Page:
Doing business while doing your business

The marketing phenomena of advertising in public bathrooms

Toby Mohr

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We cannot escape advertisement even in the restroom

Advertisements fill every public space imaginable. From billboards to TV screens to constant pop-ups on our phones and computers, advertising is inescapable in daily life.

It is estimated the average person viewed around 10,000 advertisements every day in 2021 across both digital and physical platforms. But one unexpected form of advertisement continues to flush out the others — restroom advertising. 

Restrooms create an audience that is held captive to the ad in front of them. Whether inside the stall door, above the urinal or above the sink, for a few minutes there is nothing a person can do but look at the ad displayed at eye-level in front of them. 

While most advertising ends up being money down the drain for a company, advertising in restrooms proves to be effective. A study from the American Restaurants Association found 78% of restroom visitors could recall one or more of the ads and 75% reported restroom advertising as a “good idea.” 

It is rare for Americans to view ads as anything but an inconvenience so the rare positive reactions are quickly capitalized.

Businesses advertise everything in restrooms including products, sales and events. If someone is using the restroom they are likely already a customer of that business so restrooms are a chance to advertise new products to loyal customers.

Restrooms also give businesses a chance to target specific demographics. Businesses can easily target gender, age and economic status demographics by placing their ads in the restrooms of different establishments.

For example, a product or event targeted toward men in their 20s would be very successful advertised in a men’s restroom in a bar or coffee shop with a young customer base.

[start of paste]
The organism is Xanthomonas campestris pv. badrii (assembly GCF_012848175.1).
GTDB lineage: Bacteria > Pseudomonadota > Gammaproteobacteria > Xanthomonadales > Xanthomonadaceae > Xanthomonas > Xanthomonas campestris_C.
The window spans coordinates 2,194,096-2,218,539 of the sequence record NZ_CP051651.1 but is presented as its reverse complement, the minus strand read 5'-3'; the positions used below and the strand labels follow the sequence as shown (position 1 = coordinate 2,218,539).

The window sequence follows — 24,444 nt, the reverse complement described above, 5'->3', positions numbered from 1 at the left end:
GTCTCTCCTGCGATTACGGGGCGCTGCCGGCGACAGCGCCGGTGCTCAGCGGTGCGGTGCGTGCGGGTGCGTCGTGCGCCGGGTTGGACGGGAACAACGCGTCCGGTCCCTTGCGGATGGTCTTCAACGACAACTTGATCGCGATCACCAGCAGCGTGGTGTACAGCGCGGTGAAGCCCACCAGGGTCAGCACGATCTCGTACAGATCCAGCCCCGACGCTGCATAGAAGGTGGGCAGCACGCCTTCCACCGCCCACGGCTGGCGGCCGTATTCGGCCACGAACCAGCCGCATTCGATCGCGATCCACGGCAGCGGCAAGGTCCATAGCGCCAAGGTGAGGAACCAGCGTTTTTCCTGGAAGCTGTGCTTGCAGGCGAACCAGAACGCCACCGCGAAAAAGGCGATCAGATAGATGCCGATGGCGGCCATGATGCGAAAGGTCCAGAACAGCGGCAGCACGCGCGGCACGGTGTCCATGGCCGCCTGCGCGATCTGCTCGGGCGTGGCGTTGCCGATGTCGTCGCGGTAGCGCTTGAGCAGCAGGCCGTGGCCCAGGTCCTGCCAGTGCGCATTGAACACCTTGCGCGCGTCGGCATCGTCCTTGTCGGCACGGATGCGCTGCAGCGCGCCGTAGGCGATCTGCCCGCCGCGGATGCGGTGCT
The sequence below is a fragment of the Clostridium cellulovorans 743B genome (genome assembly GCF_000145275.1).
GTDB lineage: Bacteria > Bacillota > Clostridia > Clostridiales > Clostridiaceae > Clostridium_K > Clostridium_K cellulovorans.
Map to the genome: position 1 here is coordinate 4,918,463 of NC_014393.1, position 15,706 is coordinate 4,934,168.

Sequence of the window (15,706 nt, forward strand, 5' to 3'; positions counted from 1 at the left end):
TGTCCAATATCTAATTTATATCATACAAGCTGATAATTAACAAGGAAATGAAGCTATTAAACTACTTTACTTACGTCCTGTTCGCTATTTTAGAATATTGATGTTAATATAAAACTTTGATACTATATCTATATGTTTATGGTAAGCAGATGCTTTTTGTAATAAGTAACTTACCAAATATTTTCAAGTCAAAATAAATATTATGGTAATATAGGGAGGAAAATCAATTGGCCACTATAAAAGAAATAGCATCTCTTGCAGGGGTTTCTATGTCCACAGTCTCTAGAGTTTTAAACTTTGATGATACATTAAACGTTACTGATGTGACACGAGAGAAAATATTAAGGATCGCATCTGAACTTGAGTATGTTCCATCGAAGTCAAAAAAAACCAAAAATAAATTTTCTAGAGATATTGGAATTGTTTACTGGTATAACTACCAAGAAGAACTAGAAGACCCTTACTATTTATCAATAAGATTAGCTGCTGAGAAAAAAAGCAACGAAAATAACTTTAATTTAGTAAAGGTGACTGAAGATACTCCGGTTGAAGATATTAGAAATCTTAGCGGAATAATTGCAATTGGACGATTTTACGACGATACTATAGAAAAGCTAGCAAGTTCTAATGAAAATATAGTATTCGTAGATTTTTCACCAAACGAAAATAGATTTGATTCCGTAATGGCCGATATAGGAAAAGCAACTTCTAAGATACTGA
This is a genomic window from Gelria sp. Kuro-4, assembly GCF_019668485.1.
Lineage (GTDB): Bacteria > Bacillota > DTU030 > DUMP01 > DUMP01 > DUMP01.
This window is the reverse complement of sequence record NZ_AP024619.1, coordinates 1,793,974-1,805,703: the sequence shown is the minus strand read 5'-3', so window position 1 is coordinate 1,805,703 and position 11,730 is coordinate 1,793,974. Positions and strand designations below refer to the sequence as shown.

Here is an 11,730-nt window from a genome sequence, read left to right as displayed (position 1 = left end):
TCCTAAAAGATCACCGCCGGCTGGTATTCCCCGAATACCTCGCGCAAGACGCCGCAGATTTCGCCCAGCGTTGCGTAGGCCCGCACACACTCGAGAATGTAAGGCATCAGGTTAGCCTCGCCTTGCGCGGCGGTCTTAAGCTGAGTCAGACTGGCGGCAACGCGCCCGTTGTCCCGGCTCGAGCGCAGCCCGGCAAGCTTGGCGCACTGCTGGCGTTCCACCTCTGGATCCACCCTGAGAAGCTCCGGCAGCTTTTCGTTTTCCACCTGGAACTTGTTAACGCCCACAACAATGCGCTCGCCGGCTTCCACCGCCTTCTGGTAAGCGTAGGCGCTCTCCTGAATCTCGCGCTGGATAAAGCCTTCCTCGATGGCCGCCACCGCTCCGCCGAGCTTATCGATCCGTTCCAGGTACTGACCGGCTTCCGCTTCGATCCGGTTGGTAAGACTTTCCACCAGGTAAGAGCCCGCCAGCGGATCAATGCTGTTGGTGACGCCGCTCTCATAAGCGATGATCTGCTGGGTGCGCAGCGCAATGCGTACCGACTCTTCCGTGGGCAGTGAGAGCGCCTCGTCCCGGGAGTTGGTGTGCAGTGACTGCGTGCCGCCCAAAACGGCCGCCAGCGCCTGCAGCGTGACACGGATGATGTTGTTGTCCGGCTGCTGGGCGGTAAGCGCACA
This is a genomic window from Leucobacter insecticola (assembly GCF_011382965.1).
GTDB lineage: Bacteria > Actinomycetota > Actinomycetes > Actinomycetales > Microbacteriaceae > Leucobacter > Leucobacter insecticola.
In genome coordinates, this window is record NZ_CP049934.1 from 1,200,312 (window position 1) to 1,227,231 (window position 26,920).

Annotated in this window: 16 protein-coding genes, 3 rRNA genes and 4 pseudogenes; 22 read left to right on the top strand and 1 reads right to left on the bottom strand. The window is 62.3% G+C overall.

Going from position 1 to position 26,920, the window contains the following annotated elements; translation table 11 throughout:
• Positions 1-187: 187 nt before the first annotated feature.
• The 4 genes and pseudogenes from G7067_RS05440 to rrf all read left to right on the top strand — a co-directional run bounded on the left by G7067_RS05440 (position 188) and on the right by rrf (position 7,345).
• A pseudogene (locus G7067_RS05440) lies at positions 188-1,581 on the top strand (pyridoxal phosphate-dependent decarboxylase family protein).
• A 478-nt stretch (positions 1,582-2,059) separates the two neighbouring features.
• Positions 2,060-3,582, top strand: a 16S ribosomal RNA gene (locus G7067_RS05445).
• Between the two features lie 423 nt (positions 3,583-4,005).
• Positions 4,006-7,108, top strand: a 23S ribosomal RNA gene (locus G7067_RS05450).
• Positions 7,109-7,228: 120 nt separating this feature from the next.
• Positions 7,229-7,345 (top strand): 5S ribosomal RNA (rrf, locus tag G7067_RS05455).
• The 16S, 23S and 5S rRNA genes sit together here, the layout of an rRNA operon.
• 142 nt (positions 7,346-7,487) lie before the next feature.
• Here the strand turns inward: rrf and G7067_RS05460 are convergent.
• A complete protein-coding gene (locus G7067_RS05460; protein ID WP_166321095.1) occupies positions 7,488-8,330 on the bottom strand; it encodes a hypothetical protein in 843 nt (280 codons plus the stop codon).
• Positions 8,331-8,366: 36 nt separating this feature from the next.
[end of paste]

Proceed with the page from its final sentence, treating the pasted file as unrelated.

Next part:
Restroom advertising is used for more than brand promotion and is often used in ways that can benefit the audience. Many ads in gas station restrooms give information about human trafficking and what to do if you are a victim. 

Similarly, bars will post information about sexual assault and harassment and advertise what to do if you are being sexually harassed or feel threatened. Some will include code words to signal to the workers you may be in danger.

The idea behind advertising to victims makes a lot of sense as a public restroom may be the only place they can get away from their abuser. Using that space to help them and promote public safety is incredibly important. 

Advertising for what to do in a crisis should be one of the few forms of advertisement allowed in the privacy of restrooms. 

Advertisements have invaded every aspect of our daily lives. They fill the streets we walk down, the roads we drive on, and every time we turn on our phones. Radio ads invade our cars and TV commercials invade our homes. 

Why do we need advertisements to invade our bathroom stalls?

Restrooms need to be a place to escape the constant consumerism that has invaded our lives. We need relief from a culture where our time using a restroom is monetized and targeted for profit.

 We need a brief break from being continuously sold to, even if it’s just to use the bathroom.

Mohr can be reached at [email protected]